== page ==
Journal of Cell Communication and Signaling

, Volume 8, Issue 4, pp 311–321 | Cite as

Getting the better of ER stress

  • Bertrand Mollereau
  • Serge Manié
  • Francesco Napoletano


Research over the past few years has highlighted the ability of the unfolded protein response (UPR) to minimize the deleterious effects of accumulated misfolded proteins under both physiological and pathological conditions. The endoplasmic reticulum (ER) adapts to endogenous and exogenous stressors by expanding its protein-folding capacity and by stimulating protective processes such as autophagy and antioxidant responses. Although it is clear that severe ER stress can elicit cell death, several recent studies have shown that low levels of ER stress may actually be beneficial to cells by eliciting an adaptive UPR that ‘preconditions’ the cell to a subsequent lethal insult; this process is called ER hormesis. The findings have important implications for the treatment of a wide variety of diseases associated with defective proteostasis, including neurodegenerative diseases, diabetes, and cancer. Here, we review the physiological and pathological functions of the ER, with a particular focus on the molecular mechanisms that lead to ER hormesis and cellular protection, and discuss the implications for disease treatment.


Endoplasmic reticulum Mitochondria Unfolded protein response Neurodegenerative diseases Cancer Diabetes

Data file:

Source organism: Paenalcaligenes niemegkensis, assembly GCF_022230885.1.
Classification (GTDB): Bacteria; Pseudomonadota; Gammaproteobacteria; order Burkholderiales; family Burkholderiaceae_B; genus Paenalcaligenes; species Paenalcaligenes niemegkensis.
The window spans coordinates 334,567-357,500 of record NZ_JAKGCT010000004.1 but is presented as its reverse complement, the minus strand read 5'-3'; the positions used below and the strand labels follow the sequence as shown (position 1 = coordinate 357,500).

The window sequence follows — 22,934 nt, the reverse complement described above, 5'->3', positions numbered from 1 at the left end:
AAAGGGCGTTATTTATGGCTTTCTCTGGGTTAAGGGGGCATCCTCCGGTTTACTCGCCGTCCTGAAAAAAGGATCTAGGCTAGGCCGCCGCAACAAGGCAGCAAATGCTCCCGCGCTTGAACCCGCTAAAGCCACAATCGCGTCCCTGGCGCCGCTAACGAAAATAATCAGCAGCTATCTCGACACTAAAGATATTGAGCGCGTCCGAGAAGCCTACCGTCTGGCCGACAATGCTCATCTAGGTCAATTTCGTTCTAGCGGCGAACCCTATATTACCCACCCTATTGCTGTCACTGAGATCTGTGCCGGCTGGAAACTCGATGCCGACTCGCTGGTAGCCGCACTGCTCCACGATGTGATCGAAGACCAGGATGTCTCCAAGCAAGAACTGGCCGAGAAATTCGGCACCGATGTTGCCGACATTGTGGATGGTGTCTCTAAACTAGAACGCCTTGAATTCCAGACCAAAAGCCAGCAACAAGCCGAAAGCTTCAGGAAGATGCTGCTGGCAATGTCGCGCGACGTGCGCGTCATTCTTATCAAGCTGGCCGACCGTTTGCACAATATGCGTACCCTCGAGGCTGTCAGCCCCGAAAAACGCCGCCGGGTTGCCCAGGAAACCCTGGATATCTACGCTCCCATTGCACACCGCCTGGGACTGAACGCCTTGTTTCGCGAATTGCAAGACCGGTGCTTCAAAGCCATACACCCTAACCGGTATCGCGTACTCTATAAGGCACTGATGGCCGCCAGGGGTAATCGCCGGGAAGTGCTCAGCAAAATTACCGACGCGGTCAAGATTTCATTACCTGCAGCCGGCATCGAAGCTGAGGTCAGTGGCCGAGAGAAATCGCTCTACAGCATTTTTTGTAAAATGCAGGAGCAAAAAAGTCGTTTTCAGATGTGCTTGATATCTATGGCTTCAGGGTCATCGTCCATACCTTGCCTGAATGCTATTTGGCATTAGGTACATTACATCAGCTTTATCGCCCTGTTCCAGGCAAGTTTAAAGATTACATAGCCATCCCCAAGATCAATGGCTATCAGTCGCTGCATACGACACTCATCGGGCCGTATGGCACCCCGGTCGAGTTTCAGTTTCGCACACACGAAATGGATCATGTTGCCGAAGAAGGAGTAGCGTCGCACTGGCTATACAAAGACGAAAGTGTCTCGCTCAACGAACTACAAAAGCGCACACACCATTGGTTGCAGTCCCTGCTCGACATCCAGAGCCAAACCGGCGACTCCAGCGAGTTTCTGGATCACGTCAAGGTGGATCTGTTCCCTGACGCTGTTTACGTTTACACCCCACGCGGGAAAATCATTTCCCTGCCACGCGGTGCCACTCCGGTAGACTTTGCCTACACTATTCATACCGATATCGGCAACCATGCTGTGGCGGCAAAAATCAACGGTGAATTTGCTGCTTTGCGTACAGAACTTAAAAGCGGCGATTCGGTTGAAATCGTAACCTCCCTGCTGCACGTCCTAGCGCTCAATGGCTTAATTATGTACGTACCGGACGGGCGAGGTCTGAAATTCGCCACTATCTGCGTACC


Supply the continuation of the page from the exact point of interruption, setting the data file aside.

Amyotrophic lateral sclerosis


Apoptosis signal-regulating kinase


Activating transcription factor


C/EBP-homologous protein


Central nervous system




Death receptor 5


Eukaryotic translation initiation factor 2α


Endoplasmic reticulum


ER-associated degradation


Heterochromatin protein like-2


Inositol-requiring enzyme 1


Jun N-terminal kinase


Kelch-like ECH-associated protein 1


Mitochondrial-associated ER membranes


Protein kinase RNA-like ER kinase


Phosphoinositide 3-kinase




Regulated IRE1-dependent decay


Reactive oxygen species


Site 1 protease


Unfolded protein response


Valosin-containing protein


X-box binding protein 1



This work was supported by grants from the Fondation ARC pour la Recherche sur le Cancer (SFI20121205951) and the Centre national de la recherche scientifique to BM, and from the Ligue Nationale Contre le Cancer (Comité du rhône) and Fondation ARC pour la Recherche sur le Cancer (PJA20131200334) to SM.


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Copyright information

© The International CCN Society 2014

Authors and Affiliations

  1. 1.Laboratory of Molecular Biology of the Cell, UMR5239 CNRS/Ecole Normale Supérieure de Lyon, UMS 3444 Biosciences Lyon GerlandUniversity of LyonLyonFrance
  2. 2.UMR CNRS 5286, INSERM 1052University of Lyon, Cancer Research Center of LyonLyonFrance

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